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Eurosurveillance, Volume 18, Issue 20, 16 May 2013
Rapid communications
Surveillance of avian influenza A(H7N9) virus infection in humans and detection of the first imported human case in Taiwan, 3 April to 10 May 2013
  1. Centers for Disease Control, Taipei, Taiwan

Citation style for this article: Lo YC, Chen WC, Huang WT, Lin YC, Liu MC, Kuo HW, Chuang JH, Yang JR, Liu MT, Wu HS, Yang CH, Chou JH, Chang FY. Surveillance of avian influenza A(H7N9) virus infection in humans and detection of the first imported human case in Taiwan, 3 April to 10 May 2013. Euro Surveill. 2013;18(20):pii=20479. Available online: http://www.eurosurveillance.org/ViewArticle.aspx?ArticleId=20479
Date of submission: 03 May 2013

On 3 April 2013, suspected and confirmed cases of influenza A(H7N9) virus infection became notifiable in the primary care sector in Taiwan, and detection of the virus became part of the surveillance of severe community-acquired pneumonia. On 24 April, the first imported case, reported through both surveillance systems, was confirmed in a man returning from China by sequencing from endotracheal aspirates after two negative throat swabs. Three of 139 contacts were ill and tested influenza A(H7N9)-negative.


The Taiwan Centers for Disease Control (TCDC) listed avian influenza A(H7N9) virus infection in humans as a nationally notifiable disease on 3 April 2013 [1], after the Chinese authorities had on 31 March 2013 announced the identification of two male influenza cases in Shanghai and one female case in Anhui with severe respiratory disease caused by an avian influenza A(H7N9) virus that had not previously been detected in humans or animals [2]. The viruses had genetic markers known to be associated with adaptation to mammalian hosts and respiratory transmission of avian influenza viruses, raising concerns about their pandemic potential [2]. The probability of introduction of this virus into Taiwan is considered high because of geographic proximity and more than 90,000 personal or business travels from Shanghai and Anhui to Taiwan per month. This report summarises Taiwan’s surveillance for avian influenza A(H7N9) virus infection in humans in the period from 3 April to 10 May 2013.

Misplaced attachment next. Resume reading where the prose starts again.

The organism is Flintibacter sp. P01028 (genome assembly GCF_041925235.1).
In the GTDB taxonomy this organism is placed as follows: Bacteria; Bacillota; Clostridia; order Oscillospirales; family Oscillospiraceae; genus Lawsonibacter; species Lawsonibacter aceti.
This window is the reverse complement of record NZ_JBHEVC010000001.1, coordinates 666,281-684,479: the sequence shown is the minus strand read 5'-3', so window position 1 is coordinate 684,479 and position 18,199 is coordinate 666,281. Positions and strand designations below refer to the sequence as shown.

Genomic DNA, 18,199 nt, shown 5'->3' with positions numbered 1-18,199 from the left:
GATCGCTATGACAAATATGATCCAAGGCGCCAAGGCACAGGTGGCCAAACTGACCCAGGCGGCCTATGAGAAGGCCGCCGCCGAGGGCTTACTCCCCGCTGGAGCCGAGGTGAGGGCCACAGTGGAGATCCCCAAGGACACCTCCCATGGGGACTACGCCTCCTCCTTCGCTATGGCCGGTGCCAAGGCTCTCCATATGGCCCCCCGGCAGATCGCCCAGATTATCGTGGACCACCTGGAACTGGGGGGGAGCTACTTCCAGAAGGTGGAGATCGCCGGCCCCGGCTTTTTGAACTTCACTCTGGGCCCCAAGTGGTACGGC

Influenza surveillance in Taiwan

The National Influenza Surveillance System (NISS) in Taiwan consists of virological surveillance by sentinel primary care physicians, syndromic surveillance of influenza-like illness in emergency and outpatient departments, and surveillance of influenza with complications reported through the National Notifiable Disease Surveillance System. These surveillance activities have been described [3,4]. On 3 April 2013, the TCDC added human infection with avian influenza A(H7N9) virus into the National Notifiable Disease Surveillance System to detect suspected and confirmed cases in the primary care sector. Before 3 April 2013, specimens positive for untypeable influenza A submitted through NISS were routinely tested for influenza A(H5) by realtime RT-PCR. Since 3 April 2013, such specimens have in addition been routinely tested by RT-PCR for influenza A(H7). The TCDC has also conducted surveillance of severe community-acquired pneumonia (CAP) of unknown aetiology since 2010. We focused on these two surveillance activities in this report.

Surveillance of influenza A(H7N9) virus infection in the primary care sector
The maximal incubation period of influenza A(H7N9) was defined as seven days in the period from 3 to 25 April and was revised as 10 days on 26 April based on a recent study [5]. Contacts were defined as those who had provided care to, had been in the same place with, or had directly exposed to respiratory secretions or body fluids of a case since the day before illness onset of the case.

A suspected influenza A(H7N9) case was defined as a person with onset of pneumonia or fever (≥38 oC) with cough within the maximal incubation period of at least one the following exposures: (i) contact with a confirmed case; (ii) travel to provinces or cities in China where human infections with the avian influenza A(H7N9) virus have been reported; (iii) exposure to human, animal or environmental specimens or laboratory samples that are suspected or confirmed to contain the influenza A(H7N9) virus. A case was confirmed if tested positive for the influenza A(H7N9) virus by RT-PCR and/or culture at TCDC.

Physicians were required to report suspected cases to their local health departments within 24 h of identification and to submit nasopharyngeal or oropharyngeal swabs of all suspected cases to TCDC for influenza testing. Local public health professionals verified case characteristics including presenting symptoms, dates of illness onset, underlying medical conditions, and exposure to poultry based on the physicians’ reports and interviews with the patients or their parents.